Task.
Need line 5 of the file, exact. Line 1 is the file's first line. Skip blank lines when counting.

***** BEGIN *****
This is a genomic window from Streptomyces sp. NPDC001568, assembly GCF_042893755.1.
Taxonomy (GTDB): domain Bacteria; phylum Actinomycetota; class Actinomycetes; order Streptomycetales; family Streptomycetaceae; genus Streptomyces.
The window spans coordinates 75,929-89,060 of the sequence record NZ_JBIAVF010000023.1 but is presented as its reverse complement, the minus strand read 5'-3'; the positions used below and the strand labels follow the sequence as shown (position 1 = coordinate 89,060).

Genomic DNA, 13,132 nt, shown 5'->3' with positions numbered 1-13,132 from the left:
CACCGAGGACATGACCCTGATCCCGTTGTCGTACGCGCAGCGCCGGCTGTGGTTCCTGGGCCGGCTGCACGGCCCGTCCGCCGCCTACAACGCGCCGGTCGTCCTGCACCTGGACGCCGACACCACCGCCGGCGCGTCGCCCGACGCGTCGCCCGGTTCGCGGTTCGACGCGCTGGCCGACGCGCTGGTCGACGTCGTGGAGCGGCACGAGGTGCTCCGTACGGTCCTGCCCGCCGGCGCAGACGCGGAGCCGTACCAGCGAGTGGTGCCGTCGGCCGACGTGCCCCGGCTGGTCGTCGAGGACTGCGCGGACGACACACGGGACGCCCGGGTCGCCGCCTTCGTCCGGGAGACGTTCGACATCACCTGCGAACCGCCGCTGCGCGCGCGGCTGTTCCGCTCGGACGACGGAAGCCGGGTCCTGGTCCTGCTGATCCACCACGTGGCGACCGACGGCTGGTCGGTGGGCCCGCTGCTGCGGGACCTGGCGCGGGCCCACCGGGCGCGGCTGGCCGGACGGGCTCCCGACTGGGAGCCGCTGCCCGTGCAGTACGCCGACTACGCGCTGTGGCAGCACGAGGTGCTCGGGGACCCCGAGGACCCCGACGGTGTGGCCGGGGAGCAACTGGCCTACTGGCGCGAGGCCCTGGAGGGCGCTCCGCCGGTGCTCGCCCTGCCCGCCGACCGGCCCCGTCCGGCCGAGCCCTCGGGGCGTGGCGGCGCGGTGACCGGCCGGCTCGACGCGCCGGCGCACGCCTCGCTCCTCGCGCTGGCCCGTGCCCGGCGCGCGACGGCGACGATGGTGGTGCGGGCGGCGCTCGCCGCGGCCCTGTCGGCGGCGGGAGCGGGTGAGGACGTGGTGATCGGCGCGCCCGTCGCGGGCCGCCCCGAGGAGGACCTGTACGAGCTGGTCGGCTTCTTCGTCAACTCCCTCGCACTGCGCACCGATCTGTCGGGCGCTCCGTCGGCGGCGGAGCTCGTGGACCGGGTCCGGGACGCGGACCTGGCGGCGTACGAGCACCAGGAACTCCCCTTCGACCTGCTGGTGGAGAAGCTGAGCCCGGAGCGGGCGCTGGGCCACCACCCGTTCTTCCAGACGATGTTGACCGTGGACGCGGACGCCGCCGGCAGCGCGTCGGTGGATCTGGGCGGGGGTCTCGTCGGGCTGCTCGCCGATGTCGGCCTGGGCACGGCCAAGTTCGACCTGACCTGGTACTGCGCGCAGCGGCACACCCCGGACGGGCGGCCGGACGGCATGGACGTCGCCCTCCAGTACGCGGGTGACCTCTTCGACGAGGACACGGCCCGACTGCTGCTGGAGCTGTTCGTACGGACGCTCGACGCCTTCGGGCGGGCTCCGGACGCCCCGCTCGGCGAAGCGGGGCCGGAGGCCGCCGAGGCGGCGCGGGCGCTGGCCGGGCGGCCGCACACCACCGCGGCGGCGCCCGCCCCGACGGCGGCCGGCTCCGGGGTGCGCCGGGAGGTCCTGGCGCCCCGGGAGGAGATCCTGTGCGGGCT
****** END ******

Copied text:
CACCGAGGACATGACCCTGATCCCGTTGTCGTACGCGCAGCGCCGGCTGTGGTTCCTGGGCCGGCTGCACGGCCCGTCCGCCGCCTACAACGCGCCGGTCGTCCTGCACCTGGACGCCGACACCACCGCCGGCGCGTCGCCCGACGCGTCGCCCGGTTCGCGGTTCGACGCGCTGGCCGACGCGCTGGTCGACGTCGTGGAGCGGCACGAGGTGCTCCGTACGGTCCTGCCCGCCGGCGCAGACGCGGAGCCGTACCAGCGAGTGGTGCCGTCGGCCGACGTGCCCCGGCTGGTCGTCGAGGACTGCGCGGACGACACACGGGACGCCCGGGTCGCCGCCTTCGTCCGGGAGACGTTCGACATCACCTGCGAACCGCCGCTGCGCGCGCGGCTGTTCCGCTCGGACGACGGAAGCCGGGTCCTGGTCCTGCTGATCCACCACGTGGCGACCGACGGCTGGTCGGTGGGCCCGCTGCTGCGGGACCTGGCGCGGGCCCACCGGGCGCGGCTGGCCGGACGGGCTCCCGACTGGGAGCCGCTGCCCGTGCAGTACGCCGACTACGCGCTGTGGCAGCACGAGGTGCTCGGGGACCCCGAGGACCCCGACGGTGTGGCCGGGGAGCAACTGGCCTACTGGCGCGAGGCCCTGGAGGGCGCTCCGCCGGTGCTCGCCCTGCCCGCCGACCGGCCCCGTCCGGCCGAGCCCTCGGGGCGTGGCGGCGCGGTGACCGGCCGGCTCGACGCGCCGGCGCACGCCTCGCTCCTCGCGCTGGCCCGTGCCCGGCGCGCGACGGCGACGATGGTGGTGCGGGCGGCGCTCGCCGCGGCCCTGTCGGCGGCGGGAGCGGGTGAGGACGTGGTGATCGGCGCGCCCGTCGCGGGCCGCCCCGAGGAGGACCTGTACGAGCTGGTCGGCTTCTTCGTCAACTCCCTCGCACTGCGCACCGATCTGTCGGGCGCTCCGTCGGCGGCGGAGCTCGTGGACCGGGTCCGGGACGCGGACCTGGCGGCGTACGAGCACCAGGAACTCCCCTTCGACCTGCTGGTGGAGAAGCTGAGCCCGGAGCGGGCGCTGGGCCACCACCCGTTCTTCCAGACGATGTTGACCGTGGACGCGGACGCCGCCGGCAGCGCGTCGGTGGATCTGGGCGGGGGTCTCGTCGGGCTGCTCGCCGATGTCGGCCTGGGCACGGCCAAGTTCGACCTGACCTGGTACTGCGCGCAGCGGCACACCCCGGACGGGCGGCCGGACGGCATGGACGTCGCCCTCCAGTACGCGGGTGACCTCTTCGACGAGGACACGGCCCGACTGCTGCTGGAGCTGTTCGTACGGACGCTCGACGCCTTCGGGCGGGCTCCGGACGCCCCGCTCGGCGAAGCGGGGCCGGAGGCCGCCGAGGCGGCGCGGGCGCTGGCCGGGCGGCCGCACACCACCGCGGCGGCGCCCGCCCCGACGGCGGCCGGCTCCGGGGTGCGCCGGGAGGTCCTGGCGCCCCGGGAGGAGATCCTGTGCGGGCT